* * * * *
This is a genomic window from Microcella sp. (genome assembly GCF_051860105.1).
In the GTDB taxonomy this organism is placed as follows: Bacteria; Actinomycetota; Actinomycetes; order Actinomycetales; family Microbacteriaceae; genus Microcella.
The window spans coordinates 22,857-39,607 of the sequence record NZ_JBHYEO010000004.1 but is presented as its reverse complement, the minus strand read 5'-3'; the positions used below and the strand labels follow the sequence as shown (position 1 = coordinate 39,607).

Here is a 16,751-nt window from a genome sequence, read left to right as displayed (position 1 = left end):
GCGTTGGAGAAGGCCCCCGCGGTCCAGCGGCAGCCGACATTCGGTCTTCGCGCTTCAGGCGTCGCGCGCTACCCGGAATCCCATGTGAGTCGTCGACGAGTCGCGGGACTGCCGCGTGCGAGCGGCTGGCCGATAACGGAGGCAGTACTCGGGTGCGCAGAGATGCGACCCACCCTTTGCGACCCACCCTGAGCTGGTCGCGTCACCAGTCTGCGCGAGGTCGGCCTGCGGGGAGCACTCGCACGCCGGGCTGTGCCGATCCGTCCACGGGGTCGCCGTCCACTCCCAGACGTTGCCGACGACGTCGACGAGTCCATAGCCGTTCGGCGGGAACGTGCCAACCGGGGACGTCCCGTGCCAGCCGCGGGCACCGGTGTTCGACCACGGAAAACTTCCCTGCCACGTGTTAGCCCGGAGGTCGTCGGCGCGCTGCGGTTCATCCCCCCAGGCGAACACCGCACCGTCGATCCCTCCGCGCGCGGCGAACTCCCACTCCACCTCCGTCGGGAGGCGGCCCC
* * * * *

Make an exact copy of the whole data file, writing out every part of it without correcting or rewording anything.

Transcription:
This is a genomic window from Microcella sp. (genome assembly GCF_051860105.1).
In the GTDB taxonomy this organism is placed as follows: Bacteria; Actinomycetota; Actinomycetes; order Actinomycetales; family Microbacteriaceae; genus Microcella.
The window spans coordinates 22,857-39,607 of the sequence record NZ_JBHYEO010000004.1 but is presented as its reverse complement, the minus strand read 5'-3'; the positions used below and the strand labels follow the sequence as shown (position 1 = coordinate 39,607).

Here is a 16,751-nt window from a genome sequence, read left to right as displayed (position 1 = left end):
GCGTTGGAGAAGGCCCCCGCGGTCCAGCGGCAGCCGACATTCGGTCTTCGCGCTTCAGGCGTCGCGCGCTACCCGGAATCCCATGTGAGTCGTCGACGAGTCGCGGGACTGCCGCGTGCGAGCGGCTGGCCGATAACGGAGGCAGTACTCGGGTGCGCAGAGATGCGACCCACCCTTTGCGACCCACCCTGAGCTGGTCGCGTCACCAGTCTGCGCGAGGTCGGCCTGCGGGGAGCACTCGCACGCCGGGCTGTGCCGATCCGTCCACGGGGTCGCCGTCCACTCCCAGACGTTGCCGACGACGTCGACGAGTCCATAGCCGTTCGGCGGGAACGTGCCAACCGGGGACGTCCCGTGCCAGCCGCGGGCACCGGTGTTCGACCACGGAAAACTTCCCTGCCACGTGTTAGCCCGGAGGTCGTCGGCGCGCTGCGGTTCATCCCCCCAGGCGAACACCGCACCGTCGATCCCTCCGCGCGCGGCGAACTCCCACTCCACCTCCGTCGGGAGGCGGCCCC